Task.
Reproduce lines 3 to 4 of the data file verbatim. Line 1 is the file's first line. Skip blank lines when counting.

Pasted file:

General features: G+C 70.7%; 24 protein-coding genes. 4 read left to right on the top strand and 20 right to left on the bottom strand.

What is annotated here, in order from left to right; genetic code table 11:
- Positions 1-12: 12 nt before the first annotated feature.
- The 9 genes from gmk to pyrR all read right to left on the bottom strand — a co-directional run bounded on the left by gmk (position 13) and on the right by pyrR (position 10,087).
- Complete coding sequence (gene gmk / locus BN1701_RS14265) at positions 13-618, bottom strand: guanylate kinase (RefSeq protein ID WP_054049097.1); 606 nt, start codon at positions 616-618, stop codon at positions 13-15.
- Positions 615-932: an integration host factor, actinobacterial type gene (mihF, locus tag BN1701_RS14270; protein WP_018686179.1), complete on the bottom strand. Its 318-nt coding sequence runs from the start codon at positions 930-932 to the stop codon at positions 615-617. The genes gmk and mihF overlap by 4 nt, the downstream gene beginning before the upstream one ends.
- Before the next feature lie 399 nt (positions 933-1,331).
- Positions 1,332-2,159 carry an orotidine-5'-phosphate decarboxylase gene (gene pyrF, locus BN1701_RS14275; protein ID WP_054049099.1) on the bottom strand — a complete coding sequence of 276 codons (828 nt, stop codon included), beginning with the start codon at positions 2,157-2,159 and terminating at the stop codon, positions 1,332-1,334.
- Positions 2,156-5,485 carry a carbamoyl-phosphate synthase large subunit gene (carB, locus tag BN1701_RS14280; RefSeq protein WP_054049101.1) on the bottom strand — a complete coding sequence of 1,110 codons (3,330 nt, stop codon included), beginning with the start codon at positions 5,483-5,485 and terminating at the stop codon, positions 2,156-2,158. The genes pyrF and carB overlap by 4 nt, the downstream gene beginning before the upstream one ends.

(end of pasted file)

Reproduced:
- Positions 1-12: 12 nt before the first annotated feature.
- The 9 genes from gmk to pyrR all read right to left on the bottom strand — a co-directional run bounded on the left by gmk (position 13) and on the right by pyrR (position 10,087).